According to preliminary data released earlier this year by the federal government, the number of motorcyclists killed in auto accidents increased at least 9 percent in 2012 over 2011.
That equates to about 5,000 people who died driving or riding a motorcycle last year.
Motorcycle deaths in Missouri increased over 20 percent for the first three quarters of 2012 compared to 2011. A further look at the early numbers show that motorcycle fatalities across the nation jumped 24 percent in the first quarter of 2012 compared to 2011.
Why this increase in motorcycle deaths in traffic accidents?
According to a report by the Governors Highway Safety Association (GHSA), there are several potential answers for more fatal motorcycle accidents in 2012.
The weather is one possible contributing factor. Last year’s spring was much warmer than normal, providing a bigger window of opportunity to drive motorcycles in cold-winter states. The report specifically singles out Missouri’s mild winter last year as a cause for more motorcycle riders and, therefore, the possibility of more motorcycle riders and passengers killed.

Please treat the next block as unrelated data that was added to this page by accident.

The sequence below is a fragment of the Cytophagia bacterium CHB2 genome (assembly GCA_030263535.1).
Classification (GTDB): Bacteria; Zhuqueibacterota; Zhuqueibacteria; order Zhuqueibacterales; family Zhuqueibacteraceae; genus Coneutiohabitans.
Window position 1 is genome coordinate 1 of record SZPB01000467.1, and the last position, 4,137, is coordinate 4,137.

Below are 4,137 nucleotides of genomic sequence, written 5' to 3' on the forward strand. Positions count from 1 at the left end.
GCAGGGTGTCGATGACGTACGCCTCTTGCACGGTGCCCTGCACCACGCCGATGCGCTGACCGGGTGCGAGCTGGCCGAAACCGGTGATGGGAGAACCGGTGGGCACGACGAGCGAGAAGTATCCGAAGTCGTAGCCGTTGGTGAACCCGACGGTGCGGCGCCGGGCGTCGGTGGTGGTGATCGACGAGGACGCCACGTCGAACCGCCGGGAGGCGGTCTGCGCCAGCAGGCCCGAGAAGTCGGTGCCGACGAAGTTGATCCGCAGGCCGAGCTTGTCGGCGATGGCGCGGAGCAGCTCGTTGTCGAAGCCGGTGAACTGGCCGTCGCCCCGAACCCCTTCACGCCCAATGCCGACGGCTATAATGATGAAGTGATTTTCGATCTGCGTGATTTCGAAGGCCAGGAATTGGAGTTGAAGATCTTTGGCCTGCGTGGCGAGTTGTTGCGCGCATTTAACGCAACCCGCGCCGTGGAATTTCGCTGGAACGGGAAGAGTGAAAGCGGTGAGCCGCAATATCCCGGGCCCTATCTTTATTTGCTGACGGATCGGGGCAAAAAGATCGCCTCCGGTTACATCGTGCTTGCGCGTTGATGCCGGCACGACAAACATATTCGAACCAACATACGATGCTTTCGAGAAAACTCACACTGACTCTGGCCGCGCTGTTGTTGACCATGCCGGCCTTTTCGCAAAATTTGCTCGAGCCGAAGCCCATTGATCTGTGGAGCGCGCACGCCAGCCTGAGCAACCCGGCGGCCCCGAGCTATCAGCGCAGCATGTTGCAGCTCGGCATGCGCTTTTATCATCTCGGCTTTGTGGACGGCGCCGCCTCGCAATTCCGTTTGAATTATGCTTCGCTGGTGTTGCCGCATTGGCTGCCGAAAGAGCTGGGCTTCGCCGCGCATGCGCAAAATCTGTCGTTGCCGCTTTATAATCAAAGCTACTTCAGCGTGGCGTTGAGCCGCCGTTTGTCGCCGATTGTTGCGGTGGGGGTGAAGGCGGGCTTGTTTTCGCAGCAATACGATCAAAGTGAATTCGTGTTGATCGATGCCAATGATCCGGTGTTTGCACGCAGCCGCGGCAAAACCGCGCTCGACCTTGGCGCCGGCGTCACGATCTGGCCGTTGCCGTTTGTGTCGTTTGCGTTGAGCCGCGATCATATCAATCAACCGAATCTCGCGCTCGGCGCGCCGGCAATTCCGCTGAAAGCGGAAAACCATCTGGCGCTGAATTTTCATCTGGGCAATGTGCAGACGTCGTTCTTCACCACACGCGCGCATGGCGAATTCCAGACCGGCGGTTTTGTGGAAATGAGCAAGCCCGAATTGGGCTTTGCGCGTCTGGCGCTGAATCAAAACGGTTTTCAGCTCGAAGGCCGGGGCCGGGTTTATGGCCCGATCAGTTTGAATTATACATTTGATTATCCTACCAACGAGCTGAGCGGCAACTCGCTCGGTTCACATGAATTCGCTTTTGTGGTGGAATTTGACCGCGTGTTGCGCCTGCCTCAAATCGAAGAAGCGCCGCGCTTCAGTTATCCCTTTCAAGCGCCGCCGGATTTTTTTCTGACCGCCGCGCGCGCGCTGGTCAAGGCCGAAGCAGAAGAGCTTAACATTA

The economy may also have been responsible for more motorcyclists on the road in 2012. Some states fared better than others last year. In states with an improving economy, according to the GHSA study, more people had discretionary income to buy a motorcycle. In states with a slow economic recovery, such as Missouri, the theory is that more people purchased motorcycles than usual, as they are cheaper to operate than cars and trucks.
Other Driver Usually at Fault for Fatal Motorcycle Accident
Regardless of weather or economic conditions, the number one cause of motorcycle accidents is other drivers’ negligence. Studies have shown that the large majority of motorcycle accidents involve at least one other passenger vehicle, and that the large majority of those accidents are the fault of the passenger vehicle driver, not the motorcyclist.
Motorcyclists face many hazards on the road. If tragedy strikes, an attorney experienced in investigating fatal motorcycle accidents can hold accountable those at fault for their negligent behavior behind the wheel.